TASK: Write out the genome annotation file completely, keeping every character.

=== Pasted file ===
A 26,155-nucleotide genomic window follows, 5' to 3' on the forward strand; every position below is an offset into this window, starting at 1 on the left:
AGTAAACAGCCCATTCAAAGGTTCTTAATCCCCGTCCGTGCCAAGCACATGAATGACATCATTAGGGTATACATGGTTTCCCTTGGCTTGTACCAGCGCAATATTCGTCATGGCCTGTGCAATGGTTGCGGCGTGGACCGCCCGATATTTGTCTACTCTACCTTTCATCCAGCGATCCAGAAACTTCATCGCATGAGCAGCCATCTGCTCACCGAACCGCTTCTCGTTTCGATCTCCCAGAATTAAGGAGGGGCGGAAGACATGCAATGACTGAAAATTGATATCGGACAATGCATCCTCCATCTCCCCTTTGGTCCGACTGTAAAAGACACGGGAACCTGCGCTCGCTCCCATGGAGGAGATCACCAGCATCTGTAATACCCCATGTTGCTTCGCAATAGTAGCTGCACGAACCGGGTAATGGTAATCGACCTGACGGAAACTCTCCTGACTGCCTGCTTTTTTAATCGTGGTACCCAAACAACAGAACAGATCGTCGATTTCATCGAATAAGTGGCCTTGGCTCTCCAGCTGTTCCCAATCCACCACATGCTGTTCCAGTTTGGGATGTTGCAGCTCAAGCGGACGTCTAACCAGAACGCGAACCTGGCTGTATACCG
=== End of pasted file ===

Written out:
A 26,155-nucleotide genomic window follows, 5' to 3' on the forward strand; every position below is an offset into this window, starting at 1 on the left:
AGTAAACAGCCCATTCAAAGGTTCTTAATCCCCGTCCGTGCCAAGCACATGAATGACATCATTAGGGTATACATGGTTTCCCTTGGCTTGTACCAGCGCAATATTCGTCATGGCCTGTGCAATGGTTGCGGCGTGGACCGCCCGATATTTGTCTACTCTACCTTTCATCCAGCGATCCAGAAACTTCATCGCATGAGCAGCCATCTGCTCACCGAACCGCTTCTCGTTTCGATCTCCCAGAATTAAGGAGGGGCGGAAGACATGCAATGACTGAAAATTGATATCGGACAATGCATCCTCCATCTCCCCTTTGGTCCGACTGTAAAAGACACGGGAACCTGCGCTCGCTCCCATGGAGGAGATCACCAGCATCTGTAATACCCCATGTTGCTTCGCAATAGTAGCTGCACGAACCGGGTAATGGTAATCGACCTGACGGAAACTCTCCTGACTGCCTGCTTTTTTAATCGTGGTACCCAAACAACAGAACAGATCGTCGATTTCATCGAATAAGTGGCCTTGGCTCTCCAGCTGTTCCCAATCCACCACATGCTGTTCCAGTTTGGGATGTTGCAGCTCAAGCGGACGTCTAACCAGAACGCGAACCTGGCTGTATACCG